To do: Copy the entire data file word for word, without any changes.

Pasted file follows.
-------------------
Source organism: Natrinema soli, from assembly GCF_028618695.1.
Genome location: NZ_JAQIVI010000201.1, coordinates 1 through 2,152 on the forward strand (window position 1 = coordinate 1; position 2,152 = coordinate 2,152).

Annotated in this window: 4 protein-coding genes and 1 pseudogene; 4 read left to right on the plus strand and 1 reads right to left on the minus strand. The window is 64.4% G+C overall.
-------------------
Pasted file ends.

Source organism: Natrinema soli, from assembly GCF_028618695.1.
Genome location: NZ_JAQIVI010000201.1, coordinates 1 through 2,152 on the forward strand (window position 1 = coordinate 1; position 2,152 = coordinate 2,152).

Annotated in this window: 4 protein-coding genes and 1 pseudogene; 4 read left to right on the plus strand and 1 reads right to left on the minus strand. The window is 64.4% G+C overall.